Arturo Benedetti Michelangeli’s Chilly Genius

From the two Sides of the Roman Limes

See also the series dedicated to the notions of ‘classic’ & ‘classical’ (1, 2 and 3)

Examples of Monodic and Polyphonic Music

Manuscript of the Musical Offering. Wikimedia. Public Domain

Ashish, the Geek Wrestler, once asked me for a sort of introduction to Western music. The reason I’m writing this is to save him from metal rock. But the topic is immense and greater than my knowledge, so I guess I can write brief notes on specific aspects, like this one.

One of the characteristics of Western music is polyphony, e.g. music made of melodies that travel independently throughout the composition though harmoniously combined with one another. This whole thing, of combining different melodies together, began in the Middle Ages, possibly by chance, and progressed in the subsequent centuries.

Western music can also be monodic, the opposite of polyphonic, whenever there is either just one melody (monophony) or when a melody prevails over other sounds that serve as mere accompaniment to the main star, the melody itself.

In this nocturne for piano solo by Frédéric Chopin (op. 27 no. 2) we have a cantabile melody, sometimes doubled and with ornaments, accompanied by arpeggios and bass sounds. It is evident here that the melody is the main protagonist, despite the surrounding notes and some voice layering here and there.

Let us first listen to the real thing (we chose Maurizio Pollini for his unromantic interpretation of this romantic work) and we’ll then listen to and view a computer graphical representation of the same work, which favours analysis.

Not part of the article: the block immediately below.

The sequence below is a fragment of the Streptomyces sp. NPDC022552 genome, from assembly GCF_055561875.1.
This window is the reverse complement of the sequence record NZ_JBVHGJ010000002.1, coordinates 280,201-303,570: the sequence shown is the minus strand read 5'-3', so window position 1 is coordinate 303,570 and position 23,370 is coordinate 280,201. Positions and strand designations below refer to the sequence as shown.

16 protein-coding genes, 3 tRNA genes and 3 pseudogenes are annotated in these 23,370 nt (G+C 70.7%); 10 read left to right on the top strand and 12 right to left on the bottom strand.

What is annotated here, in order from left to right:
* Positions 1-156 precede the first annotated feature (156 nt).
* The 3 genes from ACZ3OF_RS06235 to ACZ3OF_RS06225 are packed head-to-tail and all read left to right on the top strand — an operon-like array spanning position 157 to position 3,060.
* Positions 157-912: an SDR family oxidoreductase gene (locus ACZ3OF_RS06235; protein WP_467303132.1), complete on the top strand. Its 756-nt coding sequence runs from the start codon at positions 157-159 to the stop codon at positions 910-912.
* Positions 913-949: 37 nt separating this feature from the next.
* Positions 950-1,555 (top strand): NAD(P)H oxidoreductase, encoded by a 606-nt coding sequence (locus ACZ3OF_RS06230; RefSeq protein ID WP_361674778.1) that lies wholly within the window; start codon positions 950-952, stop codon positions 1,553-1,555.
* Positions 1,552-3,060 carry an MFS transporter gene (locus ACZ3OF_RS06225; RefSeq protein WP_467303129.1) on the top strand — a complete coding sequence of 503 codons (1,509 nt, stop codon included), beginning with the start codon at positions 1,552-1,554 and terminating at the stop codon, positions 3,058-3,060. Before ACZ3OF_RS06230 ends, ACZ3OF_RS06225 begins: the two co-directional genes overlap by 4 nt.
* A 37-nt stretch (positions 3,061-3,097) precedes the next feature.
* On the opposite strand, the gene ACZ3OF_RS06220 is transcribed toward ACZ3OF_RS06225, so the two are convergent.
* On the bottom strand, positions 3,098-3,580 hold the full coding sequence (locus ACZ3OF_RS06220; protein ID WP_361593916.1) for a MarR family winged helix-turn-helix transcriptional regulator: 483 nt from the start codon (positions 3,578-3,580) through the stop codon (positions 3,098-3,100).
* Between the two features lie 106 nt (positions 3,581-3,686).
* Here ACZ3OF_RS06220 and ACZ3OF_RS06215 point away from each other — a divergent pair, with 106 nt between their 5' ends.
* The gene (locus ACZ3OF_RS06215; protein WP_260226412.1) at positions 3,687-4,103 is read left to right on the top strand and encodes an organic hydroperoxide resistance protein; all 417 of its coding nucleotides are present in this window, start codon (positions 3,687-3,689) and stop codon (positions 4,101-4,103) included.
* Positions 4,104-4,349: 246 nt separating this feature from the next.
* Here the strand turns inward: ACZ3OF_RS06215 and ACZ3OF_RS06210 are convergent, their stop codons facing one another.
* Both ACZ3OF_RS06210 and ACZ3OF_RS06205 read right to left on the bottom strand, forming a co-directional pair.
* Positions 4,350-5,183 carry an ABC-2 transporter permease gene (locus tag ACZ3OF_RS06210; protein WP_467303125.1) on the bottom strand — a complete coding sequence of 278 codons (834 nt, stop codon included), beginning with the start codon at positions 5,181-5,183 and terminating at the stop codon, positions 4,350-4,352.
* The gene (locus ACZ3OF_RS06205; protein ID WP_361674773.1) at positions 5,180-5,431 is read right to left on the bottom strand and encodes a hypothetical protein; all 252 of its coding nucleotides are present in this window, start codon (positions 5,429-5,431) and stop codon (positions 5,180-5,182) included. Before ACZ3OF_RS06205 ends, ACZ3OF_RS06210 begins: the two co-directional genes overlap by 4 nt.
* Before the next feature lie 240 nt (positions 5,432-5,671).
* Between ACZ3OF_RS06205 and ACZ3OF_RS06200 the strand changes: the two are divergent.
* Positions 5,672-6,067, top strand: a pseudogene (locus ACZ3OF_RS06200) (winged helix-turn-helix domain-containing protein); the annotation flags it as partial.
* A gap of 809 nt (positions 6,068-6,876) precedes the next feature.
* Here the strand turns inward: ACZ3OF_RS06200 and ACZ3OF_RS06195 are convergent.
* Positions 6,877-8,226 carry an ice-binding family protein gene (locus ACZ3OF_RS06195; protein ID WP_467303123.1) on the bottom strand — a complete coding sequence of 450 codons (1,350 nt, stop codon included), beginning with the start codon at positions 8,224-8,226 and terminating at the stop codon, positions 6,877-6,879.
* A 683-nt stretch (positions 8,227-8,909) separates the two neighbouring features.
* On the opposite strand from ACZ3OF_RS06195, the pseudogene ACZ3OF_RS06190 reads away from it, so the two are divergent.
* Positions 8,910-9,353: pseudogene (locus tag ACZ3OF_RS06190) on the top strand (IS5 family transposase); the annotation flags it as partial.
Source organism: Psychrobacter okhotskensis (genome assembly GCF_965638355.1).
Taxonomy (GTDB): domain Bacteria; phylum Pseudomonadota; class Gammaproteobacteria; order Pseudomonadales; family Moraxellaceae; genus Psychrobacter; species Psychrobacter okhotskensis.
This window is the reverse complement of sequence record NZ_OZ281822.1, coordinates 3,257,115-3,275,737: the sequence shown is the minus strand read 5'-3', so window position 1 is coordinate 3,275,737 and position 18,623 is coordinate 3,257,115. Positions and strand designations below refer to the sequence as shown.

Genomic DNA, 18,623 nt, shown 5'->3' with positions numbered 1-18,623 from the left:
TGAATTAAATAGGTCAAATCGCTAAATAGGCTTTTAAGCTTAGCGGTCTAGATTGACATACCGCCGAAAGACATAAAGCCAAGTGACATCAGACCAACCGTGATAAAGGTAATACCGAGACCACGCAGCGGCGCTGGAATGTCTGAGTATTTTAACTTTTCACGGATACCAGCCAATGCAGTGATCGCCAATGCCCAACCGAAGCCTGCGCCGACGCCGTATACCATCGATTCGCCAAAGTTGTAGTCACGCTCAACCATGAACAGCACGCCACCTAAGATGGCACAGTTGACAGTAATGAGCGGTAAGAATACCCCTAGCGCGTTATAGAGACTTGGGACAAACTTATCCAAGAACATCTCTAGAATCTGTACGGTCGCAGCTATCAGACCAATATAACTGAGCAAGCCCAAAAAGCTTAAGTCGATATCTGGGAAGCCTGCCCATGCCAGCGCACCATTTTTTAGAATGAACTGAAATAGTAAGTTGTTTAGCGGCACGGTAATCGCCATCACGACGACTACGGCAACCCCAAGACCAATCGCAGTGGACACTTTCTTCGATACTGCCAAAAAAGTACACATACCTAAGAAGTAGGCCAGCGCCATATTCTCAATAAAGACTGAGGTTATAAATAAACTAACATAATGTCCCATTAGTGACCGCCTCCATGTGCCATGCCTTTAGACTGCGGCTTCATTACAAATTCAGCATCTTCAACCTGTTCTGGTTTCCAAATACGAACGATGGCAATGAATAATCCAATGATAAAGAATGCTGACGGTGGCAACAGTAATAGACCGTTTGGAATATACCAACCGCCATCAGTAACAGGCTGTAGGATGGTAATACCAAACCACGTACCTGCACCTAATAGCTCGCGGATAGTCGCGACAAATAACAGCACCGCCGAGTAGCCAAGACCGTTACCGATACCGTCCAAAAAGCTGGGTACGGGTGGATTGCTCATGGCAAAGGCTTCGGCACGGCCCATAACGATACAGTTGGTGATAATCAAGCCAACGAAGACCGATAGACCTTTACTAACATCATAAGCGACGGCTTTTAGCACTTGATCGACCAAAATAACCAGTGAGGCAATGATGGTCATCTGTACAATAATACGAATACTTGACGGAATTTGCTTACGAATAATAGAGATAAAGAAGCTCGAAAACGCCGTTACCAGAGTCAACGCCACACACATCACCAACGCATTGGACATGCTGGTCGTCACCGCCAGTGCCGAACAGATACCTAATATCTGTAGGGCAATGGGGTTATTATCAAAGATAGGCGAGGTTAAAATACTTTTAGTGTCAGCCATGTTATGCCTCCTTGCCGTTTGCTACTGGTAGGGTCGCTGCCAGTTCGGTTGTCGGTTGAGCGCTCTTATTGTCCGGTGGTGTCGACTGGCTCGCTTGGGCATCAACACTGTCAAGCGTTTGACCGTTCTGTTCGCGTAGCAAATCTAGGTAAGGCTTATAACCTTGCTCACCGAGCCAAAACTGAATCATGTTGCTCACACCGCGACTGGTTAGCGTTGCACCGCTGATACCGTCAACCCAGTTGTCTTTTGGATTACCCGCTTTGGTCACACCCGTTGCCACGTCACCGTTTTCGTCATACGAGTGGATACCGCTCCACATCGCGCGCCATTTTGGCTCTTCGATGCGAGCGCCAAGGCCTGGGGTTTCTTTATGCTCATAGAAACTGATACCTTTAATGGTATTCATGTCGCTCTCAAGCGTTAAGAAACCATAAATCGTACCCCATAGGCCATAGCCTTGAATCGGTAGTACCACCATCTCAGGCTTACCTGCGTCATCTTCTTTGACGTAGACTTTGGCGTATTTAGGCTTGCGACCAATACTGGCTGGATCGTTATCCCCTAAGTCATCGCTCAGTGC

In the computerized version below (by Stephen Malinowski) we notice that the double notes of the melody are not always parallel, which creates like a secondary voice. At the end of the piece there is some slight hint of polyphony. But on the whole this is not a polyphonic piece. Chopin is mainly monodic. Only at the end of his life he inserted some polyphony in his most mature works.

Let us now plunge into the great polyphony of Johann Sebastian Bach (Brandenburg Concerto No.4, iii, Presto.) This music – whose clockwork complexity I hope will not hopelessly bore an unaccustomed ear – is such hard stuff I prefer to propose a computerized version first (also by Stephen Malinowski.)

Different colours and timbers help to mentally separate the different voices. The exercise of following the voices separately is highly educating and can result in great pleasure. No easy thing at first though. I should have chosen a music with less voices (2 or 3 maximum,) but I couldn’t find a Midi music as satisfying as this one, although being able to identify 3 voices (hard already) or  just 2 can be all right at first. The representation is what one usually gets on a Midi sequencer, i.e. a computer software, such as Steinberg Cubase.

Now a version with real players (the performers being unknown to me).

The music of Bach here presented is a fugue (or fugato). In a fugue voices (parts) are not all equal. There is a subject or theme (like a main melody) that is repeated many times at different levels of pitch. It is good exercise as well trying to identify, among the bunch of voices, the subject of a fugue whenever it pops up here and there, which is pretty often.

The study and practice of “the relationship between two or more voices that are independent in contour and rhythm” is called counterpoint. It was highly developed during the Renaissance and was common practice later, during the Baroque period (Wikipedia).
Independent in contour and rhythm. Very important in polyphony. If played or sung separately, voices or melodies still make sense!

One last music by this great German composer: the Brandenburg Concerto No.3 – iii, Allegro, rich with tremendous energy and beauty.

Arturo Benedetti Michelangeli’s Chilly Genius

Arturo Benedetti MichelangeliThe Italian pianist Arturo Benedetti Michelangeli (1920–1995) is considered one of the greatest virtuosos of the 20th century. His style is classical in the sense of classicism and in a way that is more than emblematic. Why?